While it looks like the zephyric lovechild of Vincent Van Gogh and Edward Gorey, Wind Map is actually a real-time map of the wind patterns across the United States. Rather than using different colors to indicate the strength of gales, the map uses a grayscale of different intensities and speeds to depict the motion and power behind the wind, creating a haunting daguerreotype of weather systems.
Created by Hint.fm, a duo of wizards excelling in the field of visualization-based artwork, the map pulls its data from the National Digital Forecast Database and bases the animation on 1-hour forecasts, which is about as close as you could get to a live visualization of what the wind looks like at any given moment. Users can move the mouse cursor over the map to zoom in and see the current wind conditions of any place in the States (well, the continental States – sorry, Hawaii and Alaska).
Zoomed in, the lines of the wind patterns start to straighten out, creating a hypnotic stream of monochromatic motion.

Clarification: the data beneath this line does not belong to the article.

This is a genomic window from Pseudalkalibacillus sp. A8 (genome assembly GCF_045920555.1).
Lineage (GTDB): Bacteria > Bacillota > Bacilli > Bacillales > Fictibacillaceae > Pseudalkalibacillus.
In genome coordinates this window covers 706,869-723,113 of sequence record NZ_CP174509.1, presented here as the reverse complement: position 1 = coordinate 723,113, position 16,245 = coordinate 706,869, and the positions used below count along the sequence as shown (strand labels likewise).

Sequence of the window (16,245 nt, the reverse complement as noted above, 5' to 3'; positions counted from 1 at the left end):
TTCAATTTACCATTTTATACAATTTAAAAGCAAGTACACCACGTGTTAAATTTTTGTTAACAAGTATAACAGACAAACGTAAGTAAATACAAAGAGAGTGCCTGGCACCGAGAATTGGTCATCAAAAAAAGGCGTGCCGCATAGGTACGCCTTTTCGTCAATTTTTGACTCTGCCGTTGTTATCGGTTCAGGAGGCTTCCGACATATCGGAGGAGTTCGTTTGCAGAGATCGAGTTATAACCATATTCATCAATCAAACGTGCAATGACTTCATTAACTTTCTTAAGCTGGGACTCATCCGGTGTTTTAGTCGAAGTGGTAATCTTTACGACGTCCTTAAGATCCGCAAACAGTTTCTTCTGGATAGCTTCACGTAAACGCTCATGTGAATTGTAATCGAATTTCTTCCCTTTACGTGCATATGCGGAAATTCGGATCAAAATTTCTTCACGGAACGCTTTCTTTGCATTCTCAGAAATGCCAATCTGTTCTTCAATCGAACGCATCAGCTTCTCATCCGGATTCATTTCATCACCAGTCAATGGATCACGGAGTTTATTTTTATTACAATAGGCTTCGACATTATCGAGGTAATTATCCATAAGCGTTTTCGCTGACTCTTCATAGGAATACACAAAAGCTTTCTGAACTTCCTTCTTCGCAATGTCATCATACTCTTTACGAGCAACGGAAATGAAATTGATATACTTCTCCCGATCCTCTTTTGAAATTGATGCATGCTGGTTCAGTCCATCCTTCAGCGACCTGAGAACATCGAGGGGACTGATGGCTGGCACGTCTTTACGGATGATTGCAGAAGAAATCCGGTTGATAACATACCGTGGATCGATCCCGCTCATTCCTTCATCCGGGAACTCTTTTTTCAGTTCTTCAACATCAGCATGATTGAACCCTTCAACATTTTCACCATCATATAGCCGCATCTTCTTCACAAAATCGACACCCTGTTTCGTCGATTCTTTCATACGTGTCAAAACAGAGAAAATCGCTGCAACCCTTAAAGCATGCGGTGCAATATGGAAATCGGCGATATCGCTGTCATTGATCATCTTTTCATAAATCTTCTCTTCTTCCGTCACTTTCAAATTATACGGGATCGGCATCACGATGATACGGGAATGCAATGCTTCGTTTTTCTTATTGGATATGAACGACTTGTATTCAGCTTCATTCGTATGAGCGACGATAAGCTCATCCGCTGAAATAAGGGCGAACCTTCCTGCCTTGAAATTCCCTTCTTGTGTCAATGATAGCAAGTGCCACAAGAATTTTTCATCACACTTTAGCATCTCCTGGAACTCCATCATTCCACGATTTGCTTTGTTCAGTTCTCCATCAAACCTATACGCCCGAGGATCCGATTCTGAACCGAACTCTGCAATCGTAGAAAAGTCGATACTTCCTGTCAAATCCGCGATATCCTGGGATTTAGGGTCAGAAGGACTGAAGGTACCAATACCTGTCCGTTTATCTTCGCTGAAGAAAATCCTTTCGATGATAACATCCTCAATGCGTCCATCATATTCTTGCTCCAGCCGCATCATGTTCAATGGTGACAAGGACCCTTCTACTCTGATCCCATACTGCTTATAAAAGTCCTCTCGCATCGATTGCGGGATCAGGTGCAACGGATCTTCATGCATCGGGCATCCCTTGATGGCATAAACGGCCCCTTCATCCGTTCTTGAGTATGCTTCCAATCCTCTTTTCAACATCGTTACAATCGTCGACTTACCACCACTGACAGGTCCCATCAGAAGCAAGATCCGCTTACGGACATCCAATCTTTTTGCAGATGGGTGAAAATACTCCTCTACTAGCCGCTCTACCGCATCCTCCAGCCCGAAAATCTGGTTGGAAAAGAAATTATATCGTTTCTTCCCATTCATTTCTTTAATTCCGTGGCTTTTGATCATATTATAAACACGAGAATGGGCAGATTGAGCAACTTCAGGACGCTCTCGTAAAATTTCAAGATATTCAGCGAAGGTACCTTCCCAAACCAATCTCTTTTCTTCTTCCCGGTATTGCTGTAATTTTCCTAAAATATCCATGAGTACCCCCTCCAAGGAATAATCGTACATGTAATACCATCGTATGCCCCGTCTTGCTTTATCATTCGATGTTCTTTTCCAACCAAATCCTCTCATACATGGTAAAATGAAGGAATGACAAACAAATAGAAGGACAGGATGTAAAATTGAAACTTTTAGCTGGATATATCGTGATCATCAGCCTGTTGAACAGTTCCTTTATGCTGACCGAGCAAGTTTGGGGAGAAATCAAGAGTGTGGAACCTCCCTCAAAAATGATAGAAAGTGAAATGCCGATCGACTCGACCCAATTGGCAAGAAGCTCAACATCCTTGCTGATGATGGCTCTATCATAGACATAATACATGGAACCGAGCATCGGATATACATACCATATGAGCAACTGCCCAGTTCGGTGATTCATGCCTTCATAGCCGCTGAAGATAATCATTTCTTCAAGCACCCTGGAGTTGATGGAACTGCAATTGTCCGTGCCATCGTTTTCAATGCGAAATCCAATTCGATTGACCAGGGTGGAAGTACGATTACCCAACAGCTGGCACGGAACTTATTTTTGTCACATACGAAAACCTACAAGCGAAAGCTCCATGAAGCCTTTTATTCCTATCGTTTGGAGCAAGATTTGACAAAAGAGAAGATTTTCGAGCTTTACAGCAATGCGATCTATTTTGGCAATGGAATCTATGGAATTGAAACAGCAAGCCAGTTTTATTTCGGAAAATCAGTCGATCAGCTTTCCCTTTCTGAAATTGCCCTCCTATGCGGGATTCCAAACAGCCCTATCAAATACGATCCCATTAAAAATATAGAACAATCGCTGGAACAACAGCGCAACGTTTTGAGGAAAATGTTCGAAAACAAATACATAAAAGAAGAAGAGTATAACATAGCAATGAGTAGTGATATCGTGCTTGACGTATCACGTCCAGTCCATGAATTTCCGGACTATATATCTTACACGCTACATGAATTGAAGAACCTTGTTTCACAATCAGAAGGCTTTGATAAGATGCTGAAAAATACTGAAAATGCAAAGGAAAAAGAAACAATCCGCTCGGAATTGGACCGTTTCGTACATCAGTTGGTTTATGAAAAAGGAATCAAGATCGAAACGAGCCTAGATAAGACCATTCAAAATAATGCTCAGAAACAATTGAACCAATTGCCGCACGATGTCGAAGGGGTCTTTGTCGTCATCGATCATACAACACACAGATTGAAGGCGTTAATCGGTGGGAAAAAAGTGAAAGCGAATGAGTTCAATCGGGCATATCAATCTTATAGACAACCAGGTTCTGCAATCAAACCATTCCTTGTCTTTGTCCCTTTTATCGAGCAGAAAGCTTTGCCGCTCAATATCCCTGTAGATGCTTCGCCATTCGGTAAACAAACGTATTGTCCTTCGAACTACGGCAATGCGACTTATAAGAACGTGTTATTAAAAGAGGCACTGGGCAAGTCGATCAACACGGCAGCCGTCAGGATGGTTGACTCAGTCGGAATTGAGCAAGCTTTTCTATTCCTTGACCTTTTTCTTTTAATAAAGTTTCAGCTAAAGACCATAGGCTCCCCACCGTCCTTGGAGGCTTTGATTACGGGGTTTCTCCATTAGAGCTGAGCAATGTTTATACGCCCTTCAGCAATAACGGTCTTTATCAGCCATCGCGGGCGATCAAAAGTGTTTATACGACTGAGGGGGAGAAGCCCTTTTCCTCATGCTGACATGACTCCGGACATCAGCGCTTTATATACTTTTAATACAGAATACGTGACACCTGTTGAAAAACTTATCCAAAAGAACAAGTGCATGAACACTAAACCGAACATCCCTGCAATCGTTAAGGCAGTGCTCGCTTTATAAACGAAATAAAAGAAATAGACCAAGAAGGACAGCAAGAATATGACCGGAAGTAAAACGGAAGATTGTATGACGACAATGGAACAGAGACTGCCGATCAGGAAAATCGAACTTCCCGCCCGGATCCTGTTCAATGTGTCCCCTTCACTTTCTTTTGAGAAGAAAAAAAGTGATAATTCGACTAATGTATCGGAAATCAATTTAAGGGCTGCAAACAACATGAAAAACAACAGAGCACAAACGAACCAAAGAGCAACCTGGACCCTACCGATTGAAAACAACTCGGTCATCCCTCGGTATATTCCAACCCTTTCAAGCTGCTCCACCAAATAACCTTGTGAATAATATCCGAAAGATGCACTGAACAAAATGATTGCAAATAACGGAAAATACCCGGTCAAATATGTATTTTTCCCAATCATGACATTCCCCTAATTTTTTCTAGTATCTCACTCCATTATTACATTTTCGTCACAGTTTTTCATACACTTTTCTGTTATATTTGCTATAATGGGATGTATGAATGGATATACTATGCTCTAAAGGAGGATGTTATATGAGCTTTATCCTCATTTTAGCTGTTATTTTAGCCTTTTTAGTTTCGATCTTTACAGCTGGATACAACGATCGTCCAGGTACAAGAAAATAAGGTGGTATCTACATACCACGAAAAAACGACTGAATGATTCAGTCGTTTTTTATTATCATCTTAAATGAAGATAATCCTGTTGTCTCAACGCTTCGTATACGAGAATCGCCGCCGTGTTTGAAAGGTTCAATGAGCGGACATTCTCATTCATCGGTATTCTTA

Zoomed out, today’s map looks like the country is being creased in the center by the wind patterns of the midwest.
The site also has a gallery of active maps taken from particular days this month. As you know, tornadoes have been pummeling different areas of the country. Tornadoes attacked parts of Texas a couple of weeks ago and, judging from the March 20, 2012, map of the region, you can see the heavy winds literally funneling like a whirlpool above the state.
It’s an odd thing, visualizing that which cannot be seen. Some of these Wind Maps look like tracers from long-exposure photos of stars. These stills don’t really do the map the poetic and artistic respect that it deserves, so I do recommend visiting the site to get the full experience.